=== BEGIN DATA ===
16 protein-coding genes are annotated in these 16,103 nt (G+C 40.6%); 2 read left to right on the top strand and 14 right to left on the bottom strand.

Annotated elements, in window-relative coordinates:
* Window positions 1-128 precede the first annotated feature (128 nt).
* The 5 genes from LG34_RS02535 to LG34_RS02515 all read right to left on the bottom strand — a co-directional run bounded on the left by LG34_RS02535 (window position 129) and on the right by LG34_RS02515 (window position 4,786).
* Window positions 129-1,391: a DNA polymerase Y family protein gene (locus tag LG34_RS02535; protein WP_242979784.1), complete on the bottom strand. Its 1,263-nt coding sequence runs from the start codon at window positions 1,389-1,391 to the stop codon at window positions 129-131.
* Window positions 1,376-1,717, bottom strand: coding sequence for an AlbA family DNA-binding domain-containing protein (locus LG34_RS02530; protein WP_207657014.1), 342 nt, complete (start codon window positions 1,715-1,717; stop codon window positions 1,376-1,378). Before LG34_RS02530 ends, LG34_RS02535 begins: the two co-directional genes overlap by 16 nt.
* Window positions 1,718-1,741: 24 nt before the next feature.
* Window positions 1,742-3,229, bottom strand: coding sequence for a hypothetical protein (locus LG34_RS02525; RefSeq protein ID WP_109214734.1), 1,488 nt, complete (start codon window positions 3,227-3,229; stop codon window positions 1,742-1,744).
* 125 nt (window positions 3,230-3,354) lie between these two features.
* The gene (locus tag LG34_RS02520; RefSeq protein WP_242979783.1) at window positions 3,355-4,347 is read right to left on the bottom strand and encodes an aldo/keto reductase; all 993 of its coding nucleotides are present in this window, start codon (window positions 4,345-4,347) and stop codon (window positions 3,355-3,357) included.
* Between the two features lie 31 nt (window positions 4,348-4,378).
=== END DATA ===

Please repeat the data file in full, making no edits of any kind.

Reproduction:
16 protein-coding genes are annotated in these 16,103 nt (G+C 40.6%); 2 read left to right on the top strand and 14 right to left on the bottom strand.

Annotated elements, in window-relative coordinates:
* Window positions 1-128 precede the first annotated feature (128 nt).
* The 5 genes from LG34_RS02535 to LG34_RS02515 all read right to left on the bottom strand — a co-directional run bounded on the left by LG34_RS02535 (window position 129) and on the right by LG34_RS02515 (window position 4,786).
* Window positions 129-1,391: a DNA polymerase Y family protein gene (locus tag LG34_RS02535; protein WP_242979784.1), complete on the bottom strand. Its 1,263-nt coding sequence runs from the start codon at window positions 1,389-1,391 to the stop codon at window positions 129-131.
* Window positions 1,376-1,717, bottom strand: coding sequence for an AlbA family DNA-binding domain-containing protein (locus LG34_RS02530; protein WP_207657014.1), 342 nt, complete (start codon window positions 1,715-1,717; stop codon window positions 1,376-1,378). Before LG34_RS02530 ends, LG34_RS02535 begins: the two co-directional genes overlap by 16 nt.
* Window positions 1,718-1,741: 24 nt before the next feature.
* Window positions 1,742-3,229, bottom strand: coding sequence for a hypothetical protein (locus LG34_RS02525; RefSeq protein ID WP_109214734.1), 1,488 nt, complete (start codon window positions 3,227-3,229; stop codon window positions 1,742-1,744).
* 125 nt (window positions 3,230-3,354) lie between these two features.
* The gene (locus tag LG34_RS02520; RefSeq protein WP_242979783.1) at window positions 3,355-4,347 is read right to left on the bottom strand and encodes an aldo/keto reductase; all 993 of its coding nucleotides are present in this window, start codon (window positions 4,345-4,347) and stop codon (window positions 3,355-3,357) included.
* Between the two features lie 31 nt (window positions 4,348-4,378).